92,534 start-ups have been recognised in India’s dynamic and creative start-up ecosystem since 2016. There were 44 domestic unicorns in 2021, and more than $72 billion was made through the sale of start-ups. Research and development in emerging technical fields are supported by government programmes including the “Startup India” project, the Scheme for Facilitating Start-ups Intellectual Property Protection (SIPP), and the Technology Development project.
With a position of 40th in the 2022 edition of the World Intellectual Property Organization’s Global Innovation Index, India has been continuously improving. Global standardisation offers Indian start-ups the chance to influence future technical advancements, pay less in royalties from the manufacture of goods, or make money by licensing out standardised technology to third parties. The 5G network and Versatile Video Coding (VVC) are two examples of worldwide technical standards.
Start-ups might have a bigger impact on the manufacturing of telecom components and equipment. According to the Telecommunications Standards Development Society of India (TSDSI), just 16% of the demand for domestic telecommunication equipment is being satisfied by Indian businesses, and fewer than 5% of recently founded start-ups are hardware-focused.
Start-ups should concentrate their efforts on the R&D of standardised technology and grant licences to others for the resulting patents to address this. India lags behind IP-intensive nations like China, Singapore, Israel, and the US in the commercialisation of IP, according to the TSDSI’s White Paper. A patent pool could be a solution to make licensing simpler for start-ups. Patent pools assemble patents from many owners and licence them all together in one go.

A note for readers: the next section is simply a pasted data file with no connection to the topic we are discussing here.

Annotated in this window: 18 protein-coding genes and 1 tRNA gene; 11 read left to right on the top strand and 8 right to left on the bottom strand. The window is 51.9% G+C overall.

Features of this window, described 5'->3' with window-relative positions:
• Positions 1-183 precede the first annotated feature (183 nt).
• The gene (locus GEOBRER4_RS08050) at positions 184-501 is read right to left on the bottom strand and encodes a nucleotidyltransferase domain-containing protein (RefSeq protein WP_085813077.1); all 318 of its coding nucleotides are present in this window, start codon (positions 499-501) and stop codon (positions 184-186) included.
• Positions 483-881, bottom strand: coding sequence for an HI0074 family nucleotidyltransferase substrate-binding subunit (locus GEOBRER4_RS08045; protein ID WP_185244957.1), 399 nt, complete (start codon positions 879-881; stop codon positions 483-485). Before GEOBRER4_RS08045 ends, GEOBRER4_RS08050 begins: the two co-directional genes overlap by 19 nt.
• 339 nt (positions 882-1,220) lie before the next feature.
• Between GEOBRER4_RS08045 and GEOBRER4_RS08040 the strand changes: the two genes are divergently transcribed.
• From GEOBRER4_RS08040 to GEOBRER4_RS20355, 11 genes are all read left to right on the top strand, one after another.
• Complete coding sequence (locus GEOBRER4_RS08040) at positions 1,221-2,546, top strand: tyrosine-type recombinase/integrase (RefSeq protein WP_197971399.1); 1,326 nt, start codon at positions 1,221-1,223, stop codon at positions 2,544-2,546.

A patent pool may be organised and managed by independent administrators on behalf of its participants, as in the case of Avanci, a licencing platform created with the purpose of licencing 2G to 4G SEPs to automakers. Patent pools are not a one-size-fits-all solution, though; if parties feel they can obtain a better deal bilaterally negotiating or if they have matching portfolios for cross-licensing.
Through financial incentives for SMEs, advice on the value of taking part in international standardisation, and encouragement of start-ups to create solutions above and beyond the standards created by other businesses, the Indian government could play a role in promoting international pool participation and technology commercialisation. This encouraging environment could progressively encourage businesses to invest in future standardised fields and switch to technology-licensing business models.